Mr. Mulcair, reminding the House that only the Prime Minister could answer these questions and venturing that the public would “severely judge the Prime Minister’s silence,” kept on. Had Nigel Wright been present when the Prime Minister spoke to Mike Duffy on February 13? What was in the binder that Mr. Wright provided to the RCMP? Did the Prime Minister or anyone else in his office threaten Mike Duffy with expulsion from the Senate? Had other senators received similar deals? And what about the audit of Ms. Wallin’s expenses?
Mr. Harper twice shook his head dismissively at the NDP leader’s question and once was compelled to stand and respond—receiving a a mocking ovation from the NDP for doing so—but otherwise remained seated as his parliamentary secretary stood to take seven questions from the leader of the opposition.
The Prime Minister would return to his feet sometime later, to answer a question about his Intergovernmental Affairs Minister’s personal position on Quebec secession.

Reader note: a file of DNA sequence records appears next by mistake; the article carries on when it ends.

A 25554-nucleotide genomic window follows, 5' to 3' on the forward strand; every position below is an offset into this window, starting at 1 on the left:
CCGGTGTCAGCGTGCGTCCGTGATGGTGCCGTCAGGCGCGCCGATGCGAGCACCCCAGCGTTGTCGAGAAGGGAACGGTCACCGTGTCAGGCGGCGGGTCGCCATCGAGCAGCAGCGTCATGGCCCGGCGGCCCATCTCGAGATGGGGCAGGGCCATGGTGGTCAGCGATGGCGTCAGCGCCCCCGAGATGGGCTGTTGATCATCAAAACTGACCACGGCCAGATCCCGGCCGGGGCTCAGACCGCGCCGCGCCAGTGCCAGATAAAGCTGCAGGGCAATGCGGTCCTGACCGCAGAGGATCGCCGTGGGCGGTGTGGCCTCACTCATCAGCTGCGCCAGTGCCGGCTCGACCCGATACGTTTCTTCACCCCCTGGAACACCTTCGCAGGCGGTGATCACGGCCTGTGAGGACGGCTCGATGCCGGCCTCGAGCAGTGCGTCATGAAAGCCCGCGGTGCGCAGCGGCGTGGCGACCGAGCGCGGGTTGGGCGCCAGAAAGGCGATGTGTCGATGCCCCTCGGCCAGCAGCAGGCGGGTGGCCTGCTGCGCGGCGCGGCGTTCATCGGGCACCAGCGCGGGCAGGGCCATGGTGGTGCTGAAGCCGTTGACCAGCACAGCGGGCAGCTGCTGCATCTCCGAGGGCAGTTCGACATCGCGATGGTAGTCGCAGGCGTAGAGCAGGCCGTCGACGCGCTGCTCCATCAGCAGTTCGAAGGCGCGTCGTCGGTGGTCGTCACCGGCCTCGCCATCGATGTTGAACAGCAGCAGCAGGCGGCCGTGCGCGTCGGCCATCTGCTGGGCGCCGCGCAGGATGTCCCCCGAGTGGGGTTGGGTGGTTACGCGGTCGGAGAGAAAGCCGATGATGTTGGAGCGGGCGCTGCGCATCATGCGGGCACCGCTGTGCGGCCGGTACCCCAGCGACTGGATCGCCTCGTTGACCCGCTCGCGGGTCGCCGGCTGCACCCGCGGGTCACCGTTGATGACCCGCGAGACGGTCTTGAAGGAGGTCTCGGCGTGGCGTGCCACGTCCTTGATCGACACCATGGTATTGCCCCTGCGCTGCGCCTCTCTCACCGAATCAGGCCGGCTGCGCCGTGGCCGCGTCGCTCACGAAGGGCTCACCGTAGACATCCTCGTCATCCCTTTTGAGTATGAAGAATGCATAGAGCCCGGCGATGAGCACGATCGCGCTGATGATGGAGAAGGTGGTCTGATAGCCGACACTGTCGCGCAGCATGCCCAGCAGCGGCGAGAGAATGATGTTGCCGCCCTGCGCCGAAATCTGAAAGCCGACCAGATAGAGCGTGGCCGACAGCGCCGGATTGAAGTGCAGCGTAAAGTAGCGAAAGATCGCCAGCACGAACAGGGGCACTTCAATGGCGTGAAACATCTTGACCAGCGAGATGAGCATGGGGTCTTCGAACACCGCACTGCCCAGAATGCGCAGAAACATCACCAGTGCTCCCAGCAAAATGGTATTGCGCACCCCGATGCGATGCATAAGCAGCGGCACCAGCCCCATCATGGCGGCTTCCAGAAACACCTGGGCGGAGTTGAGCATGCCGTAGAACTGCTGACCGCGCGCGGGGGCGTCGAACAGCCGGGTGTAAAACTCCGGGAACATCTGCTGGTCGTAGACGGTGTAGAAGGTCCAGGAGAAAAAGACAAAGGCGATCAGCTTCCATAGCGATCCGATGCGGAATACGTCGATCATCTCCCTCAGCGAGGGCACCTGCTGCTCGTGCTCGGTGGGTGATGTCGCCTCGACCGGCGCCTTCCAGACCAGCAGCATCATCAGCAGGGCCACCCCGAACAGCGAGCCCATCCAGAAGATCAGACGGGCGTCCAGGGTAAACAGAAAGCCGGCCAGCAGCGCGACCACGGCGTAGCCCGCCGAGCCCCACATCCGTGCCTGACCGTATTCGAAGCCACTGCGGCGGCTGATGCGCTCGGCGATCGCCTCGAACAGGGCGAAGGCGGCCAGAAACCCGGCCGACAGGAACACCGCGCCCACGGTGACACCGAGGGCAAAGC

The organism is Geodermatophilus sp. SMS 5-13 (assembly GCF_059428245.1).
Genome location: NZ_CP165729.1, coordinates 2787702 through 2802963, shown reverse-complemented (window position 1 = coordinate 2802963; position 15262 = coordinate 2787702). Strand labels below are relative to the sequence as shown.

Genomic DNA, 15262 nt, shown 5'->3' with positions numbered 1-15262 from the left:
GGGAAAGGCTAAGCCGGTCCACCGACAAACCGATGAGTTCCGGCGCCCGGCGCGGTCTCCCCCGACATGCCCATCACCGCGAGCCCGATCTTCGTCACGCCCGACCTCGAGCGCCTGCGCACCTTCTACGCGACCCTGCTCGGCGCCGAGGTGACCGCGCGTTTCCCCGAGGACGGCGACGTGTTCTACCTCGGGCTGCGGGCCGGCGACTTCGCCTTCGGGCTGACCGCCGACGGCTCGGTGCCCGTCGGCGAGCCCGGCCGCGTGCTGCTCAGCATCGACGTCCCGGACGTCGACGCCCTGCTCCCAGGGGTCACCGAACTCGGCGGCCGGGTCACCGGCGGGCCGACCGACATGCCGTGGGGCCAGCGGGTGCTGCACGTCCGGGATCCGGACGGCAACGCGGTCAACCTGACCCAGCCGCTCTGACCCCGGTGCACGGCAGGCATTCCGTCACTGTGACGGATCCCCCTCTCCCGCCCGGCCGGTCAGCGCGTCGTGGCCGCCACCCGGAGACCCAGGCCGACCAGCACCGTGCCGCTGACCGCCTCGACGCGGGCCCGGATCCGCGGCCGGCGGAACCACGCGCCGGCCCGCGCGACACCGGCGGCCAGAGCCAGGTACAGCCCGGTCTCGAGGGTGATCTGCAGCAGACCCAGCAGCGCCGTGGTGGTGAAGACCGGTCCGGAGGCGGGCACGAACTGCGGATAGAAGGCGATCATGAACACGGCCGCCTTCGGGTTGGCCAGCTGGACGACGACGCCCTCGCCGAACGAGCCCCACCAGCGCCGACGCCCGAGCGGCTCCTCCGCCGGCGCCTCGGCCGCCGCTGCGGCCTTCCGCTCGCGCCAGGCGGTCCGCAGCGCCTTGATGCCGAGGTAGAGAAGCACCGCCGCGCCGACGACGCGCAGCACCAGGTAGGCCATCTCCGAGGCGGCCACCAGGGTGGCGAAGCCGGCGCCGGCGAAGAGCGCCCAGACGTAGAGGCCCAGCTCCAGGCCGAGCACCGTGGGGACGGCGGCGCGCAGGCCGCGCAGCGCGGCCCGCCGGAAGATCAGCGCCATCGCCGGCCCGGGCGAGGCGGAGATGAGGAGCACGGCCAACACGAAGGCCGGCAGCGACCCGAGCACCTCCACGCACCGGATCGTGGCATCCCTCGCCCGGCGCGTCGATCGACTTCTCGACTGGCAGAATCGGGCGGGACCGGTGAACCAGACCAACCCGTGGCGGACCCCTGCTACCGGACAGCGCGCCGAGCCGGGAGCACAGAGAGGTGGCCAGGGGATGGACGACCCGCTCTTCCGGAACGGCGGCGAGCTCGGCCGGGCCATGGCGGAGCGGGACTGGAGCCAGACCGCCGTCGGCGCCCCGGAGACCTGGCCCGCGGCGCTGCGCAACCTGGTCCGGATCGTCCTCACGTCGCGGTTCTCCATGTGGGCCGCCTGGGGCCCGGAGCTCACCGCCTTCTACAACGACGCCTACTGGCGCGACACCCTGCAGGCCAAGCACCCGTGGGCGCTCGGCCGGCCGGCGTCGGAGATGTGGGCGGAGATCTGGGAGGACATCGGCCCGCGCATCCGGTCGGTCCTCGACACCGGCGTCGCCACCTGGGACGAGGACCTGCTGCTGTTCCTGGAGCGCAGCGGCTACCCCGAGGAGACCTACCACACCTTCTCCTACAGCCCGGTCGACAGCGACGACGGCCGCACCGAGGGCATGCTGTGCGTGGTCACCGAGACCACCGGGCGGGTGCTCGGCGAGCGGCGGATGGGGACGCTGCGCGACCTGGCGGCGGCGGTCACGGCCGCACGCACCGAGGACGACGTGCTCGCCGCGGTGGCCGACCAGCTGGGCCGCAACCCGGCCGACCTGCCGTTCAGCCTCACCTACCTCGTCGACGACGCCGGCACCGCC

In the Senate, Ms. Wallin, Mr. Duffy and Mr. Brazeau sat side-by-side-by-side along the back row of the opposition’s side of the chamber, surrounded to their immediate left, right and front by empty chairs.
Around three o’clock, after the Senate had finished with its own Question Period and various procedural matters and voted to co-sign with the House a message of congratulations to the Queen on the occasion of Prince George’s birth, the upper chamber moved to the consideration of Messrs Duffy and Brazeau and Ms. Wallin. Reading from a small stack of paper held in his left hand, Senator Claude Carignan, government leader in the Senate, took an hour to review the cases of the three senators and to explain why the Senate both could and must act to remove the trio from its midst forthwith. The manner and frequency of their errors amounted to “wilful contempt of the institution” and to protect the Senate and preserve the public’s trust, he explained, senators should act. For awhile, the NDP’s Charlie Angus and Pat Martin sat beside each other in the gallery above, like Statler and Waldorf observing the Muppet Show.